11/02/2019 10:00 am
ESA ©2005 MPS for OSIRIS Team MPS/UPD/LAM/IAA/RSSD/INTA/ UPM/DASP/IDA
It is always reassuring to catch that first familiar glimpse of home after a great adventure, but for our space-faring satellites the return visit is brief and of a practical nature: to use the planet’s immense gravity to sling it onto a new trajectory.
These ‘gravity assists’ are fleeting encounters, but enough to change the spacecraft’s speed and direction such that it can eventually enter orbit around another world.
This delicate view of Earth was captured in 2007 on the second of three Earth flybys made by ESA’s comet-chasing Rosetta spacecraft on its ten year journey to Comet 67P/Churyumov-Gerasimenko. The spacecraft also got a boost from Mars to set it on course with its destination.
The first ever interplanetary gravity slingshot took place on 5 February 1974, when NASA’s Mariner 10 flew past Venus en route to flybys of Mercury. The ESA-JAXA BepiColombo mission – whose name is inherited from Giuseppe Colombo who originally proposed to NASA the interplanetary trajectories that would allow Mariner-10 multiple Mercury flybys by using gravity assists at Venus – will make nine flybys of Earth, Venus and Mercury to reach the innermost planet and eventually enter orbit about it.
Similarly, ESA’s upcoming Solar Orbiter mission will use Venus gravity assists to change its inclination to get a better look at the Sun’s poles. And ESA’s Jupiter Icy Moons Explorer will first dive into the inner Solar System to use Earth, Venus and Mars to set course for the gas giant Jupiter.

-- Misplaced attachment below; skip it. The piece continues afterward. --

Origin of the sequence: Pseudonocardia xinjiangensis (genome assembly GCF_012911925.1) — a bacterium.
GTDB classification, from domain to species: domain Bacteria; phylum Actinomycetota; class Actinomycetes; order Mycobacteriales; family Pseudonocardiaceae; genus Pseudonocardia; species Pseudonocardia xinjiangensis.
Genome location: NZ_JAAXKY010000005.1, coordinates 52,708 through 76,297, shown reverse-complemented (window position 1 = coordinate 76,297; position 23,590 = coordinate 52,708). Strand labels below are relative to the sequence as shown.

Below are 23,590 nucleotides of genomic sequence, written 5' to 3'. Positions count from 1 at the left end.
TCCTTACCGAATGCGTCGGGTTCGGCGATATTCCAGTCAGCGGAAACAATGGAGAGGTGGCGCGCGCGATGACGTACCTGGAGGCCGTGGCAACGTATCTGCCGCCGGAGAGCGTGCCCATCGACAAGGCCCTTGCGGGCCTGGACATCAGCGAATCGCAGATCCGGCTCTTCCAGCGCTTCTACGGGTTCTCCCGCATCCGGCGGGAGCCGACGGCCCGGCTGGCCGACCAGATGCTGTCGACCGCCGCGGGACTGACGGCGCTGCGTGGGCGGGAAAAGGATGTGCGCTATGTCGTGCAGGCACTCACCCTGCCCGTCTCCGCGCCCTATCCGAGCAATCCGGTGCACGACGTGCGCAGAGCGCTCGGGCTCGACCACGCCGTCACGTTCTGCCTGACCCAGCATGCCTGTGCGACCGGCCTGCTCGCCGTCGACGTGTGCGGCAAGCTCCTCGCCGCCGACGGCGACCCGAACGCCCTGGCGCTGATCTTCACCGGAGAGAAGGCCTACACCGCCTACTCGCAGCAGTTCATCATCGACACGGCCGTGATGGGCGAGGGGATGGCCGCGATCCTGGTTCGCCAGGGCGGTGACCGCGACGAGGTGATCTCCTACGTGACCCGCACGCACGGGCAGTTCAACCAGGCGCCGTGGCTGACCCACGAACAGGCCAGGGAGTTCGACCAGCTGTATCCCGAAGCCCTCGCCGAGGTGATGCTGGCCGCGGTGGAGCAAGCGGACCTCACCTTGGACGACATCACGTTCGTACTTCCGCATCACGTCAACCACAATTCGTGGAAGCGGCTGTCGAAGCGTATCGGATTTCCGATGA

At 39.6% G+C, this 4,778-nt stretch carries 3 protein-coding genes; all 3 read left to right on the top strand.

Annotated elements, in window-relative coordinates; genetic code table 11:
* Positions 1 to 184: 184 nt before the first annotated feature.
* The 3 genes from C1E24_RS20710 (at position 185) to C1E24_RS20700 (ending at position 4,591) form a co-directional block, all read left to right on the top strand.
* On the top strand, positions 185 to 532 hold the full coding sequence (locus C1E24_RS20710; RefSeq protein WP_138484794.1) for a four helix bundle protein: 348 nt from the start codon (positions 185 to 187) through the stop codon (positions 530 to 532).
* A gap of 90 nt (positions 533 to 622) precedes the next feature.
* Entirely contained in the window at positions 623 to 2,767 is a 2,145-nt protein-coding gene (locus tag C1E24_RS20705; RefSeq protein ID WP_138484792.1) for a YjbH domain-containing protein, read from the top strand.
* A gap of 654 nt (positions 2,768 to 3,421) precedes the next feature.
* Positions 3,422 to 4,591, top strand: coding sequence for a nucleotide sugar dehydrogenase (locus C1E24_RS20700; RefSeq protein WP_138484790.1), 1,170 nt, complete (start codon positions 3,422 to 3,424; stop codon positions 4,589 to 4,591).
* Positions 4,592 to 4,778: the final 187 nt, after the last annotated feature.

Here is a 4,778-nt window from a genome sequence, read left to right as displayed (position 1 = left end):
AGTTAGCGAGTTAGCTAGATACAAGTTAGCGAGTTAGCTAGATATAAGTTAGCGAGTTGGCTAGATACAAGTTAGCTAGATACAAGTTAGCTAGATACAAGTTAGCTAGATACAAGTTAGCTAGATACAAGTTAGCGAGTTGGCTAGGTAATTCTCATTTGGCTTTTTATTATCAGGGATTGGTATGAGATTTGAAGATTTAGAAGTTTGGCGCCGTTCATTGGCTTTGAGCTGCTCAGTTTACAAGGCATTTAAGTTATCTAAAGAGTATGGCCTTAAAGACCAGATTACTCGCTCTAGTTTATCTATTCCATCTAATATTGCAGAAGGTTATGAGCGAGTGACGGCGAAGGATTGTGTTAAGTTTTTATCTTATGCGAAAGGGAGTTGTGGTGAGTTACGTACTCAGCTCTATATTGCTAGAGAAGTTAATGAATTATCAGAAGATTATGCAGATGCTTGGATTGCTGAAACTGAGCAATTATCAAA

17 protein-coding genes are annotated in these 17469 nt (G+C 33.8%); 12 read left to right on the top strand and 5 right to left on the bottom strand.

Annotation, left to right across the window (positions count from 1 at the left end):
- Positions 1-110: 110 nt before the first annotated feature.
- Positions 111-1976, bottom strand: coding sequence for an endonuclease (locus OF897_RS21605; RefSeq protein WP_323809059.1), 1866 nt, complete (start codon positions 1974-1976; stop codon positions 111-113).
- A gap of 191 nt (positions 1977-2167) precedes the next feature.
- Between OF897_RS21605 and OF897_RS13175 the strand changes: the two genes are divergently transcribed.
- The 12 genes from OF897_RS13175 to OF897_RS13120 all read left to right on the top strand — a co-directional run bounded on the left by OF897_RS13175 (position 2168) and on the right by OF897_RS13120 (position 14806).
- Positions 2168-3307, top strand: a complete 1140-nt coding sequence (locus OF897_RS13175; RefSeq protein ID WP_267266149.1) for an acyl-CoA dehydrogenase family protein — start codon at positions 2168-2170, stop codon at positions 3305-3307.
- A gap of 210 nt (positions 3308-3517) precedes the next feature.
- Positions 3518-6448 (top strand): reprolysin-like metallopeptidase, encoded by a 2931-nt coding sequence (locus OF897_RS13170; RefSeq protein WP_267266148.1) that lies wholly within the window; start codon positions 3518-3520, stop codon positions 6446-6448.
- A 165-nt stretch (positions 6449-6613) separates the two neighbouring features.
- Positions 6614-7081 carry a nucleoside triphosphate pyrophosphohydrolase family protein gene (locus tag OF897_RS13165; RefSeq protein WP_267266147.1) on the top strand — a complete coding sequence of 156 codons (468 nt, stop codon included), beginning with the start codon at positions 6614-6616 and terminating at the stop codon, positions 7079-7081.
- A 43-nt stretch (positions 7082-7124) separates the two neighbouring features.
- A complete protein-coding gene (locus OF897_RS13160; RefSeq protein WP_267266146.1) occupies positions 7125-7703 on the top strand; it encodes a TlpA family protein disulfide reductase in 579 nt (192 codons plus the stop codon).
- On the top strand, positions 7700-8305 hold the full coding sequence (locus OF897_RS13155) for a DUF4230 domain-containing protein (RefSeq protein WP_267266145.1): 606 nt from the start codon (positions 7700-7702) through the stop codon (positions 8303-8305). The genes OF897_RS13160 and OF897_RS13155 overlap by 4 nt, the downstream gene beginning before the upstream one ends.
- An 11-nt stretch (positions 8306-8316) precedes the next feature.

But Earth remains home to a fleet of satellites busy performing a number of different activities from orbit: while some are peering far away into the cosmos, our Earth Observation missions are watching diligently over our precious planet, taking its ‘pulse’ and helping us to better understand how to care for it. The Sun-illuminated crescent seen around Antarctica in this beautiful image certainly evokes a feeling of fragility and reminds us of our special place in space.
The image was taken by the OSIRIS camera on Rosetta about two hours before closest approach during the 13 November 2007 flyby, when the spacecraft was 75 000 km from Earth. The mission went on to become the first to rendezvous with and land on a comet, and the first to follow and study a comet on its orbit around the Sun.
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